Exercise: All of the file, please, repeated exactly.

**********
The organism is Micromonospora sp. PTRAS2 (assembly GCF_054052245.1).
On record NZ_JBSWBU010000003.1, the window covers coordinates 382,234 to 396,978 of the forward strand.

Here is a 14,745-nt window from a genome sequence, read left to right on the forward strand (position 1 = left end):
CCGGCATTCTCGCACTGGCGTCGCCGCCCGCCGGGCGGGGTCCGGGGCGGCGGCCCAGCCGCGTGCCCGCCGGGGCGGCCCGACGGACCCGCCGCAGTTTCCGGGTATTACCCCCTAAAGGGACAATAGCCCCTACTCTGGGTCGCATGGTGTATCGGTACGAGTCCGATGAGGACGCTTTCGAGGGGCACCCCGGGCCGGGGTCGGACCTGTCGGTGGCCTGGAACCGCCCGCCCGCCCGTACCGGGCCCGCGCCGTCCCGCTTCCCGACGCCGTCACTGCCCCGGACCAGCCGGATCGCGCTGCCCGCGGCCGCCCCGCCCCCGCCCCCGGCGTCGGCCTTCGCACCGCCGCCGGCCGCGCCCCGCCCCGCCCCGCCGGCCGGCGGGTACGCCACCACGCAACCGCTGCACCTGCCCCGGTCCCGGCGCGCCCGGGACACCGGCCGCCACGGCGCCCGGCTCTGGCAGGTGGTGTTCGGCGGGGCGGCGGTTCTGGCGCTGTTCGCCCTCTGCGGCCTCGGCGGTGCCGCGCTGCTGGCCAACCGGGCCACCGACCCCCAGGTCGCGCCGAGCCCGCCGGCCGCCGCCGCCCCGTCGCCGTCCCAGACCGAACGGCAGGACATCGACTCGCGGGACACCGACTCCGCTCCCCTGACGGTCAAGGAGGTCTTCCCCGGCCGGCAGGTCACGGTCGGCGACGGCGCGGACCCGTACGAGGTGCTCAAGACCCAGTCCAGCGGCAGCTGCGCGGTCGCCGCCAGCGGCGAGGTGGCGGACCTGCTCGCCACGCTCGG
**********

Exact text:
The organism is Micromonospora sp. PTRAS2 (assembly GCF_054052245.1).
On record NZ_JBSWBU010000003.1, the window covers coordinates 382,234 to 396,978 of the forward strand.

Here is a 14,745-nt window from a genome sequence, read left to right on the forward strand (position 1 = left end):
CCGGCATTCTCGCACTGGCGTCGCCGCCCGCCGGGCGGGGTCCGGGGCGGCGGCCCAGCCGCGTGCCCGCCGGGGCGGCCCGACGGACCCGCCGCAGTTTCCGGGTATTACCCCCTAAAGGGACAATAGCCCCTACTCTGGGTCGCATGGTGTATCGGTACGAGTCCGATGAGGACGCTTTCGAGGGGCACCCCGGGCCGGGGTCGGACCTGTCGGTGGCCTGGAACCGCCCGCCCGCCCGTACCGGGCCCGCGCCGTCCCGCTTCCCGACGCCGTCACTGCCCCGGACCAGCCGGATCGCGCTGCCCGCGGCCGCCCCGCCCCCGCCCCCGGCGTCGGCCTTCGCACCGCCGCCGGCCGCGCCCCGCCCCGCCCCGCCGGCCGGCGGGTACGCCACCACGCAACCGCTGCACCTGCCCCGGTCCCGGCGCGCCCGGGACACCGGCCGCCACGGCGCCCGGCTCTGGCAGGTGGTGTTCGGCGGGGCGGCGGTTCTGGCGCTGTTCGCCCTCTGCGGCCTCGGCGGTGCCGCGCTGCTGGCCAACCGGGCCACCGACCCCCAGGTCGCGCCGAGCCCGCCGGCCGCCGCCGCCCCGTCGCCGTCCCAGACCGAACGGCAGGACATCGACTCGCGGGACACCGACTCCGCTCCCCTGACGGTCAAGGAGGTCTTCCCCGGCCGGCAGGTCACGGTCGGCGACGGCGCGGACCCGTACGAGGTGCTCAAGACCCAGTCCAGCGGCAGCTGCGCGGTCGCCGCCAGCGGCGAGGTGGCGGACCTGCTCGCCACGCTCGG